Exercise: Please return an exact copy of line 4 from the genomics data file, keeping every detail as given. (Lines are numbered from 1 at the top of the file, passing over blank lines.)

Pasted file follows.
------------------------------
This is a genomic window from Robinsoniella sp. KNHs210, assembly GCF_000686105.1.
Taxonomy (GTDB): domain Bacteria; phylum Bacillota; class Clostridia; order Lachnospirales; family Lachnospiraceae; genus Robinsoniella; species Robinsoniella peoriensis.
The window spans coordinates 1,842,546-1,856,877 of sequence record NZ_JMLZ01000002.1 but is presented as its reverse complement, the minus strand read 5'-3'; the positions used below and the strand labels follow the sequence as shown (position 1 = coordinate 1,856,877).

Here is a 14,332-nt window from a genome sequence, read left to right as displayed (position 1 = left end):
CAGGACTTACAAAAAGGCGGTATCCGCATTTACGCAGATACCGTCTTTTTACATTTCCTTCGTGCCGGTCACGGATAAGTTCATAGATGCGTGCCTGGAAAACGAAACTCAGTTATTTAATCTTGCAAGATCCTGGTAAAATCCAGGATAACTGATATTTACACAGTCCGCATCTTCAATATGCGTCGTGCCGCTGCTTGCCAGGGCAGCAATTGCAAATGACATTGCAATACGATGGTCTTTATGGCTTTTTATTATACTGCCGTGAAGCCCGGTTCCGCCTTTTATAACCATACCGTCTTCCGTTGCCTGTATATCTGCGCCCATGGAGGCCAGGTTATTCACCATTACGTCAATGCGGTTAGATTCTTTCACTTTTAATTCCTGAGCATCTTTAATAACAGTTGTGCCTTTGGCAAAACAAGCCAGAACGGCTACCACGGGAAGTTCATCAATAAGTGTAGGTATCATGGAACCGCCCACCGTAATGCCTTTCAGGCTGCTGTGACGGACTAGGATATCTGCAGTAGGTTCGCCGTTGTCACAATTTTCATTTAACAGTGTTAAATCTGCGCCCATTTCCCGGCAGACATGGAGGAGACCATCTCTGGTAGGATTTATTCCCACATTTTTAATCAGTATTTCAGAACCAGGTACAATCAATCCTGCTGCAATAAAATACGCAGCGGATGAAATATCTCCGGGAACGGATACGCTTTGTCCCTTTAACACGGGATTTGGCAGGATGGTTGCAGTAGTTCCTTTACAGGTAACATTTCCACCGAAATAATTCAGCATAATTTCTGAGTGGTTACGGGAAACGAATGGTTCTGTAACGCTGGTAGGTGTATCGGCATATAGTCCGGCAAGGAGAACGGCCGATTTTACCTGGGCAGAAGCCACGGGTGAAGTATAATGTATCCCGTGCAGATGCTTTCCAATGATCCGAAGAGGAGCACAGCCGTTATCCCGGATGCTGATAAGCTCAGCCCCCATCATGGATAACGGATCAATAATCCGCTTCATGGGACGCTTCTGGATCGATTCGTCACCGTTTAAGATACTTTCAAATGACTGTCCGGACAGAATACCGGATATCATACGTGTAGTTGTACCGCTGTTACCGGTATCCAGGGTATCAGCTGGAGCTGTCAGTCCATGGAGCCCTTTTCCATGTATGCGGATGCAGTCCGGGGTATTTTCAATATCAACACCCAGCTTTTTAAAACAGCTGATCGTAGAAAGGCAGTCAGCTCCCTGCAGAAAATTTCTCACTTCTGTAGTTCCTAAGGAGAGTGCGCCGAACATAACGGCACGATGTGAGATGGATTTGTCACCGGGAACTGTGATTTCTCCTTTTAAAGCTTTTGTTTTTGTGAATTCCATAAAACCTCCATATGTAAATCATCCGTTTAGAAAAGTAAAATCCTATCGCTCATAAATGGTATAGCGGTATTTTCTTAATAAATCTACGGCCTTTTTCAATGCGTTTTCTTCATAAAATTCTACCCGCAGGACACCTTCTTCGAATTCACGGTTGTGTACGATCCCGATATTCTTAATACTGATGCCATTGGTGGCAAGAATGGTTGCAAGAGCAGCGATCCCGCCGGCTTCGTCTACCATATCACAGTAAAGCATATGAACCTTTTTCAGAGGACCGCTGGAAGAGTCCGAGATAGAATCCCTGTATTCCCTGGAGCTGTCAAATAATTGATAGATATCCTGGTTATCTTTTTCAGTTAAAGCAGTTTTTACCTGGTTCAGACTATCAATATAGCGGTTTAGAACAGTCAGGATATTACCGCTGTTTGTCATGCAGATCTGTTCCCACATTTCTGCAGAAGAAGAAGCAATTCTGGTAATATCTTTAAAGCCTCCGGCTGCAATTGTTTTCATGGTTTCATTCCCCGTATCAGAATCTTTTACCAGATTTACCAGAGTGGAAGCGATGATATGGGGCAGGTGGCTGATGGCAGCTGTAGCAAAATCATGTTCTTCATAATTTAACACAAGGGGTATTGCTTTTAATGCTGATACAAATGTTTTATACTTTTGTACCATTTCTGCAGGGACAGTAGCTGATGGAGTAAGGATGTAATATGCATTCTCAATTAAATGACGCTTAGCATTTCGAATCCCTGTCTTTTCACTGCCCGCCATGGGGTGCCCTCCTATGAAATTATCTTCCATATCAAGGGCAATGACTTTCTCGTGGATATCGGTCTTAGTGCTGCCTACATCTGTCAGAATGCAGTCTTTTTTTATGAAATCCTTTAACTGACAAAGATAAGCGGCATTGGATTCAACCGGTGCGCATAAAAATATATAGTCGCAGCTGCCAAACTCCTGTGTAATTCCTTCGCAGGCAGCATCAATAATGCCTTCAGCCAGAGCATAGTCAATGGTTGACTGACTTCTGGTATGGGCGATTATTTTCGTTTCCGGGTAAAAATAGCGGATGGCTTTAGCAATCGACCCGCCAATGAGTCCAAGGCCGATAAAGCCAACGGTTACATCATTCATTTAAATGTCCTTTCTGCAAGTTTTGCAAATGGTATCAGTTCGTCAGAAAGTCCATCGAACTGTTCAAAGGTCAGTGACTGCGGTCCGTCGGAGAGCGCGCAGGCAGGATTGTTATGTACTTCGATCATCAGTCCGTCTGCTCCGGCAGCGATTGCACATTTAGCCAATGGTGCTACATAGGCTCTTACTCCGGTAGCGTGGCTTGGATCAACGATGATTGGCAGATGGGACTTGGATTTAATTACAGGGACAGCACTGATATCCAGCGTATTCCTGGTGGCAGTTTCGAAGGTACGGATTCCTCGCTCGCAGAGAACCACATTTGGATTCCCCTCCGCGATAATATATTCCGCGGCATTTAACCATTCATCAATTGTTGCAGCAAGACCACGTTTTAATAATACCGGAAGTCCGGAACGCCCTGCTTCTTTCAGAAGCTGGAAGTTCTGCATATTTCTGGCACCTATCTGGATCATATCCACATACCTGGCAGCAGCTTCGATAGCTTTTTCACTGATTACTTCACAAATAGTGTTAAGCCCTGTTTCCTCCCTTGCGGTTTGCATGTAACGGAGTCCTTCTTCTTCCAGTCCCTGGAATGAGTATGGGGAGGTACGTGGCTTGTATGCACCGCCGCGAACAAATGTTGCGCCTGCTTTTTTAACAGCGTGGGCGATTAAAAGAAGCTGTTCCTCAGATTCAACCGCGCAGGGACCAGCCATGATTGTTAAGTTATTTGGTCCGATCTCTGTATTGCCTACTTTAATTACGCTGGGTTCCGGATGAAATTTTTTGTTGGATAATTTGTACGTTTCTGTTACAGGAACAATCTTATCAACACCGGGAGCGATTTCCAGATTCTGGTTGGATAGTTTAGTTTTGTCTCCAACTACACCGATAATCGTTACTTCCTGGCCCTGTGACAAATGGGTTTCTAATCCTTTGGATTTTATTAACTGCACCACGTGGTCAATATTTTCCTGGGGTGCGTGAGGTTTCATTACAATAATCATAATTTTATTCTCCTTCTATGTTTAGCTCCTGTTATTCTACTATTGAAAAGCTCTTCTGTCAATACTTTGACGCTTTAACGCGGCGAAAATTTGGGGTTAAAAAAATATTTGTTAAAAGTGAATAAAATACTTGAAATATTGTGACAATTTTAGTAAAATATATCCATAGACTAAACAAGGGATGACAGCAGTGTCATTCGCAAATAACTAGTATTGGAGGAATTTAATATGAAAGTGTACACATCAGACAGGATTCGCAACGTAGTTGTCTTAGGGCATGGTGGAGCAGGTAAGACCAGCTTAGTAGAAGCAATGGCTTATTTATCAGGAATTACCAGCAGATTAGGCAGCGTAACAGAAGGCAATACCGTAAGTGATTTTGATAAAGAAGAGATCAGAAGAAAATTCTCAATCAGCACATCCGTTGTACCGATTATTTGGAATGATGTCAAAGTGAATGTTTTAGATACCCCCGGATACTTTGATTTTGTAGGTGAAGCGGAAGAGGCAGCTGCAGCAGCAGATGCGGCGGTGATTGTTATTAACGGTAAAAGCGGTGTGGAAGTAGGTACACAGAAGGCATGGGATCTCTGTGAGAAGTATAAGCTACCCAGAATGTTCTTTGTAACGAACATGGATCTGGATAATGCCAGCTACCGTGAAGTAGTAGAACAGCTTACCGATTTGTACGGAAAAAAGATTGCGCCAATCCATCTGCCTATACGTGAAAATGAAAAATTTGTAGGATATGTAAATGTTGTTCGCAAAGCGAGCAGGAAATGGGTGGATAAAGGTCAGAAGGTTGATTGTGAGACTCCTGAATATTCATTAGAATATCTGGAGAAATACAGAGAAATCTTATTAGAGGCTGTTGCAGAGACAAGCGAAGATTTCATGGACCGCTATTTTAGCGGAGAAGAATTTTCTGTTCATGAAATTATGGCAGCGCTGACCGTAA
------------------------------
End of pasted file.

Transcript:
Here is a 14,332-nt window from a genome sequence, read left to right as displayed (position 1 = left end):